Is Your Lockout Program Short Circuiting?
You've written the procedures and done the training, but you just had another accident related to an employee's failure to lockout. What's going on? Here are some common issues that can cause your lockout/tagout program to go off track.
- "I trust him": You may have workers who aren't placing their own locks because they trust their co-worker to not do something that would endanger them. When you see this behavior, you need to impress upon workers that lockout/tagout has nothing to do with trust; no one intentionally starts machinery when someone is working on it.
Lockout/tagout is about protecting against human error--the kind of mistake that can be made regardless of whether those co-workers are trustworthy. Emphasize that each worker must take responsibility for his or her own safety, and it's not fair to their co-workers to foist that responsibility onto them.
- It takes too long: Especially in workplaces with a heavy emphasis on production and making quotas, you'll hear grumbling about how long lockout/tagout takes when it comes to things like clearing jams. That's usually because the pressure the worker feels from production requirements distorts his or her view of how much time lockout actually takes.
Several steps can alleviate this issue. First, find ways to prevent the equipment downtime in the first place--for example, fix problems causing shutdowns and jams. Second, time the worker doing the lockout to show him or her how little time is actually required. Finally, management must provide clear direction about the perceived conflict between production and safety.
- It can't be done if the machine is locked out: In some instances, a machine cannot be locked out in order for a particular action to be done. In those cases, extension tools should be provided to prevent the workers from placing themselves in harm's way, with procedures in place for safely accomplishing the task. However, you should ensure that the action really does require that the machine not be locked out and that employees are applying the procedures to that specific instance and not as a general rule.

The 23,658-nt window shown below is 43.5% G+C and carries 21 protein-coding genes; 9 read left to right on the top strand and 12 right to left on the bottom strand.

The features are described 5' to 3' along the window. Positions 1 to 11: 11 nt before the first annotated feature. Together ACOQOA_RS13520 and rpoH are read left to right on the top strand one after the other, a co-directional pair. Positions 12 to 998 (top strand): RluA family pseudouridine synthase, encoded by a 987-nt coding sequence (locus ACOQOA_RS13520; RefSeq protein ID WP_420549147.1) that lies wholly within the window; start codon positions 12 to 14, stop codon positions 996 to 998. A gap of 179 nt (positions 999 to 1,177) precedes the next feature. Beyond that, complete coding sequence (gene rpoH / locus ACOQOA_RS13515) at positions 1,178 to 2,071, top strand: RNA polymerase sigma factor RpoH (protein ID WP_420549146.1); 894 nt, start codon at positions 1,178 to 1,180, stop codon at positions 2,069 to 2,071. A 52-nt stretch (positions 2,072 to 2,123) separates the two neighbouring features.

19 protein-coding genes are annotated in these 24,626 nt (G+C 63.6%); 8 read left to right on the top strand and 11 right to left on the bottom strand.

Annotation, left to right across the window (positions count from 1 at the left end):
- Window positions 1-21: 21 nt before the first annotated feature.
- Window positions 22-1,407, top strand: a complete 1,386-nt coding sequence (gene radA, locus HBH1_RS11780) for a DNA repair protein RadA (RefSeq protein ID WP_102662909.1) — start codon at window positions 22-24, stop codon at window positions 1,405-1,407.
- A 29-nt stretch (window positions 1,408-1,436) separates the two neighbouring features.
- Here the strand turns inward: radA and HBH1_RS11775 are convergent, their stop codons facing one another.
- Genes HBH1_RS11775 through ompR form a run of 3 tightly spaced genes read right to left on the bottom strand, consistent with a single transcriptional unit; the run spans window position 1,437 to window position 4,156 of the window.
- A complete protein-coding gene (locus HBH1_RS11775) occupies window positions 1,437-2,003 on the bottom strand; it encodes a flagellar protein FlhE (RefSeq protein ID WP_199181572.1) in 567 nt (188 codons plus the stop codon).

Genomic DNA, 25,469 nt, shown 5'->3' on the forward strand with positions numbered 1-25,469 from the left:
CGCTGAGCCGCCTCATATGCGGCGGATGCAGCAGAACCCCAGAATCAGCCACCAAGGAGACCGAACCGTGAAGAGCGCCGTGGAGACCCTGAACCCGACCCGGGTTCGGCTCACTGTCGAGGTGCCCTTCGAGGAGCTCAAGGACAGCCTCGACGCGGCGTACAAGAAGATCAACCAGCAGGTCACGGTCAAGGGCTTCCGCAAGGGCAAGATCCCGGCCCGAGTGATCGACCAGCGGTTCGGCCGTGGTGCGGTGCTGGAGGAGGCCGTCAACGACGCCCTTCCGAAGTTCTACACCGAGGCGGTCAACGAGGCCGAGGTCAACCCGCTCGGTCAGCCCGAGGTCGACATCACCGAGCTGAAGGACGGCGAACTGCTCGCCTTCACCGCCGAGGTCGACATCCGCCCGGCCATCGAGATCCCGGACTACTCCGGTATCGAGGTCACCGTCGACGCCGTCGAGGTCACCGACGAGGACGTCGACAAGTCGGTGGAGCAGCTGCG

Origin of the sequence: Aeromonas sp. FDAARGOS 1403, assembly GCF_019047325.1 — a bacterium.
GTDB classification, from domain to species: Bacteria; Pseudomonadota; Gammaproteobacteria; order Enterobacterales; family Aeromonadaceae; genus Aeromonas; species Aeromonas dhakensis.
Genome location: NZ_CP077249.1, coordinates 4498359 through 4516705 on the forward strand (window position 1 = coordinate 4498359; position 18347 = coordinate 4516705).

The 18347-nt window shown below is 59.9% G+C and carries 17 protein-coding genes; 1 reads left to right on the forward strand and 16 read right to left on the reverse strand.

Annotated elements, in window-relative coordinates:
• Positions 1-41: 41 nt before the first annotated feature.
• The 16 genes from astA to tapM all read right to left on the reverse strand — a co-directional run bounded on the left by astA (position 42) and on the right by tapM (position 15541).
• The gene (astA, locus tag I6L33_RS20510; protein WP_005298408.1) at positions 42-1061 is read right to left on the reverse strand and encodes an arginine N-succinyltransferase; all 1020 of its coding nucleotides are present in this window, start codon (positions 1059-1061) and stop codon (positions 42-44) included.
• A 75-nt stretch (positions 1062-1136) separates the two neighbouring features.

- The locking is okay, but the blocking doesn't happen: Employers often put a great deal of emphasis on cutting off the electricity from a machine to prevent an inadvertent start. However, the lockout/tagout rules aren't only about electricity; they're about all types of energy.
Ensure that employees understand that they need to not just place locks but also to release stored energy and prevent the release of other types of potential energy prior to beginning work (such as capacitors, springs, elevated machine members, rotating flywheels, hydraulic systems, and air, gas, steam or water pressure).
Lockout/tagout is critical for safety
You want to make sure safety is the top priority in your workplace, but some areas of lockout/tagout are a little unclear to you. Don't look to general guides for what to do. Their authors don't face these issues in real life, day to day. But one group does--managers like yourself. And they've had their questions answered through BLR's renowned "Ask the Experts" service.
Now BLR has compiled those replies into a unique program in Q & A format, as an instantly downloadable PDF, EHS Real-Life Answers On Lockout/Tagout And Machine Guarding. It's likely the answers you are seeking are already here, waiting for you. Get them now!
- How often to inspect each piece of equipment for the lockout/tagout maintenance procedure that another crew will complete the next day
- How you pass off the keys/locks/tags/etc. so the new crew is protected
- Whether any OSHA interpretations or other guidance is available on the use of programmable logic controllers for use in interlocks
- Whether safety guards must be painted safety orange or any other color
- And more!
Get yours today.
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